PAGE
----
1.1. Typological universals: Evidence of universal properties of the cognitive system?
A topic of debate in cognitive science since antiquity is the origin of knowledge, specifically, the relative contributions of environmental experience and learner-imposed structure. One classic field on which this debate has played out is grammatical knowledge. The existence of many statistical generalizations stating that seemingly arbitrary properties are shared by the world's languages—so-called typological universals—has been taken by some as compelling (if circumstantial) evidence that human learners are internally biased to impose those properties on the grammars they acquire, acting as agents of language change.1 That the debate is still very much alive is attested by contrary positions claimed to be superior, or generally more plausible, in recent work such as Nettle (1999), Bybee (2008), Evans and Levinson (2009), Tomasello (2009), and Levinson and Evans (2010). According to a mainstream version of the learning bias hypothesis, languages change over time because the statistical distribution of grammars acquired by one generation of learners is systematically different from the distribution of grammars deployed by the previous generation (Kroch, 2000; Lightfoot, 2006): Learners shift the distribution in favor of grammars exhibiting the properties preferred by their biases—these properties then emerge over time as typological universals (Kirby, 1999). Statistical mixtures are implicated in the variation that permeates language, at all levels. A language changes from an earlier state, predominantly exhibiting some particular pattern, to a later state, predominantly exhibiting a different pattern, as the statistical mixture of grammars used by speakers shifts away from the former pattern toward the latter.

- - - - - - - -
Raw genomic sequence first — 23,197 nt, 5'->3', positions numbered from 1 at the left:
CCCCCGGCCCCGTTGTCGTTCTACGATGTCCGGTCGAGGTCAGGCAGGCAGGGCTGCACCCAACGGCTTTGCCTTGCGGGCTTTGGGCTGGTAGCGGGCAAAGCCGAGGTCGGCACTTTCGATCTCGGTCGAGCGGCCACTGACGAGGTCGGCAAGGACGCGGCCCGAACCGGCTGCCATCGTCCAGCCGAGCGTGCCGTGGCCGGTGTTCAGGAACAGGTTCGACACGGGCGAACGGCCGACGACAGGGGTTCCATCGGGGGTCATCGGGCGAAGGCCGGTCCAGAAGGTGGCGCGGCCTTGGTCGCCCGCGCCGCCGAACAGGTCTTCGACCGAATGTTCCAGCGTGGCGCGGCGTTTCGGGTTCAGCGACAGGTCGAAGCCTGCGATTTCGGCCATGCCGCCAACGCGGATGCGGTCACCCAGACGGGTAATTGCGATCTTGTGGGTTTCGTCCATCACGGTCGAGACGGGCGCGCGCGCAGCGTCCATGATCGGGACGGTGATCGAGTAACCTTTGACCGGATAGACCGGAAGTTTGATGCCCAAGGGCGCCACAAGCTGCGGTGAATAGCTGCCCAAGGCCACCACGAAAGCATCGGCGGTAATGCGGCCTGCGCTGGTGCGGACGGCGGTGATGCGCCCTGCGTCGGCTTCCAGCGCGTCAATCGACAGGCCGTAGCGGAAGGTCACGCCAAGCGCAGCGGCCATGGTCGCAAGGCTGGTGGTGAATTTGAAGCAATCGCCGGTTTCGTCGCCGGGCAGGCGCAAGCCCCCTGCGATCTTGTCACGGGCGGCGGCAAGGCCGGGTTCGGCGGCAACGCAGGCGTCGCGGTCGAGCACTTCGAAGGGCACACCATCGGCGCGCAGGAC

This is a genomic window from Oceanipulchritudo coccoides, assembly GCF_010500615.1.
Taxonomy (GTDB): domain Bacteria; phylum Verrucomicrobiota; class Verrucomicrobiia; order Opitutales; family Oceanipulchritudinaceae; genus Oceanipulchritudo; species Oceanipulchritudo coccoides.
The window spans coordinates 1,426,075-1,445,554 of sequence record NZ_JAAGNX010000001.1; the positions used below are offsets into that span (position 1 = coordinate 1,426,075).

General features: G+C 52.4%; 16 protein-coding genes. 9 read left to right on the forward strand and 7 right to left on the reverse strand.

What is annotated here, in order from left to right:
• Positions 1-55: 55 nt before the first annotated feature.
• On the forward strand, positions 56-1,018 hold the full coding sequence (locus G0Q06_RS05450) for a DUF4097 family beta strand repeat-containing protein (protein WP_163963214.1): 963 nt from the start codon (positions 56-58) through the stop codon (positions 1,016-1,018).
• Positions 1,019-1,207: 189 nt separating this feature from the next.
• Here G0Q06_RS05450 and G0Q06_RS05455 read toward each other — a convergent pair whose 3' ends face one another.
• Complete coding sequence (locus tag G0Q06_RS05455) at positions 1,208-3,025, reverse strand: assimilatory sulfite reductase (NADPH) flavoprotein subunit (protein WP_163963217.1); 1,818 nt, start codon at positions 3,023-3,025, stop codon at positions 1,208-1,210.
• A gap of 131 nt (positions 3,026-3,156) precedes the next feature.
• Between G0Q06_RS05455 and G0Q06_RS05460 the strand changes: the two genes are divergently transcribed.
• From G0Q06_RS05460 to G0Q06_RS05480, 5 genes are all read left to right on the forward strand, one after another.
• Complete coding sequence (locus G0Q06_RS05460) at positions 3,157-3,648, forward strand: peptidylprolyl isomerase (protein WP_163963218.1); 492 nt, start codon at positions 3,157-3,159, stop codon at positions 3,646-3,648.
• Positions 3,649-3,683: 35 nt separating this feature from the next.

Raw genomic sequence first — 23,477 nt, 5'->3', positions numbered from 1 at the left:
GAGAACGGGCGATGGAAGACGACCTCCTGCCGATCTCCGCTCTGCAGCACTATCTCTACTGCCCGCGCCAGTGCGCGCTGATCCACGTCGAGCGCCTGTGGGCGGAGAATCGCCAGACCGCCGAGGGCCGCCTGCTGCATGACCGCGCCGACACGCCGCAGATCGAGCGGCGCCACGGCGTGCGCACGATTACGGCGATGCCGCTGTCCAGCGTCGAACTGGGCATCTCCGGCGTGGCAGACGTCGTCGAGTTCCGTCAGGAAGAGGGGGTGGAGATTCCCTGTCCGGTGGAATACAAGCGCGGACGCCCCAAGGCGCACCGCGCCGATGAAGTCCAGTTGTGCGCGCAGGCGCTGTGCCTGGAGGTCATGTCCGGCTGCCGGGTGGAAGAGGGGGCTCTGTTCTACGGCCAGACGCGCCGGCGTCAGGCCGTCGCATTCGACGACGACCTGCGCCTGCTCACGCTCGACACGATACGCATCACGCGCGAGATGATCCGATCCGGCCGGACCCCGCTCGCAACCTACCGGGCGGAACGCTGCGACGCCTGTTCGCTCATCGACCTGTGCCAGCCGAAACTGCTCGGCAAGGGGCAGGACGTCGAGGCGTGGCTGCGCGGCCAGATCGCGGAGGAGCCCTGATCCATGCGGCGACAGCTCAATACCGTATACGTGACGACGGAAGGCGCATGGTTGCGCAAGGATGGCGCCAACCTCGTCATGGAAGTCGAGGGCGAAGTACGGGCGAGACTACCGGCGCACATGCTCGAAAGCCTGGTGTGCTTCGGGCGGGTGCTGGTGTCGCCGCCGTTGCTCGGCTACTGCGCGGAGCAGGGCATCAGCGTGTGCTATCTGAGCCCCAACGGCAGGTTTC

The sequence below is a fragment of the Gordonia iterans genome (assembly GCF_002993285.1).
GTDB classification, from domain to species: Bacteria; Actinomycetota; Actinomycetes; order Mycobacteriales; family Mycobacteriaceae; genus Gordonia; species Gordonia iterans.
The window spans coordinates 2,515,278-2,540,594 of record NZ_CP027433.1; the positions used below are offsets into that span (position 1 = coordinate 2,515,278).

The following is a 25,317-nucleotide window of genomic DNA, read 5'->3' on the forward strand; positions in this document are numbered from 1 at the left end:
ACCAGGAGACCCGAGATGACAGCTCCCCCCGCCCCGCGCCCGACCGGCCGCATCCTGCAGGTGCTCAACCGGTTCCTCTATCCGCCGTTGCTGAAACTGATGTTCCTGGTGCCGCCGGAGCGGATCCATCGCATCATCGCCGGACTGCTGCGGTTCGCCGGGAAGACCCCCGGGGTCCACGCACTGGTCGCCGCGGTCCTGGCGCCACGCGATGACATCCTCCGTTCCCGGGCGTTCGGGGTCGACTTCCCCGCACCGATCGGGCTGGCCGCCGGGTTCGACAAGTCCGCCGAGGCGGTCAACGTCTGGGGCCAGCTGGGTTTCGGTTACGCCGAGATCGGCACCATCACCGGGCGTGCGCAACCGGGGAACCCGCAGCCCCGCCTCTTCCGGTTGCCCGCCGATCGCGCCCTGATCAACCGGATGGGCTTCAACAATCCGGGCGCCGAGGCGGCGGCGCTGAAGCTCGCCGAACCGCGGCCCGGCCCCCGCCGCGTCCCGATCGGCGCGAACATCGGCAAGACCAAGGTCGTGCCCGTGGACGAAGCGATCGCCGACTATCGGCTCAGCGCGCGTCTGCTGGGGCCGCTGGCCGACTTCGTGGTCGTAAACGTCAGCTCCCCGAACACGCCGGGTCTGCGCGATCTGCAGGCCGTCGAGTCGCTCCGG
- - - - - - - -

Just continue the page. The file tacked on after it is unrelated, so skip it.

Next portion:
This work addresses direct behavioral evidence that language learners do indeed shift grammar mixtures in favor of those grammars with properties observed to be favored typologically. In this article, we develop a computational learning model to formalize a notion of learning bias that can explain, quantitatively, how learners in artificial language-learning experiments systematically alter the language they are exposed to. In a particular case, we show that the bias identified by the model turns out to indeed formalize a prior preference for grammars obeying the relevant typological regularity (of word order).2
For the test case considered here, the relevant cross-linguistic regularity (see Table 1) is one that was identified by Joseph Greenberg in his groundbreaking typological work; he codified it as ‘‘Universal 18.’’
Greenberg’s Universal 18 bans languages combining word orders Adjective-Noun and Noun–Numeral (shaded cell)
- 1 Universal 18: Languages that [predominantly] order adjectives before nouns also [predominantly] order numerals before nouns—but not conversely (Greenberg, 1963, paraphrased).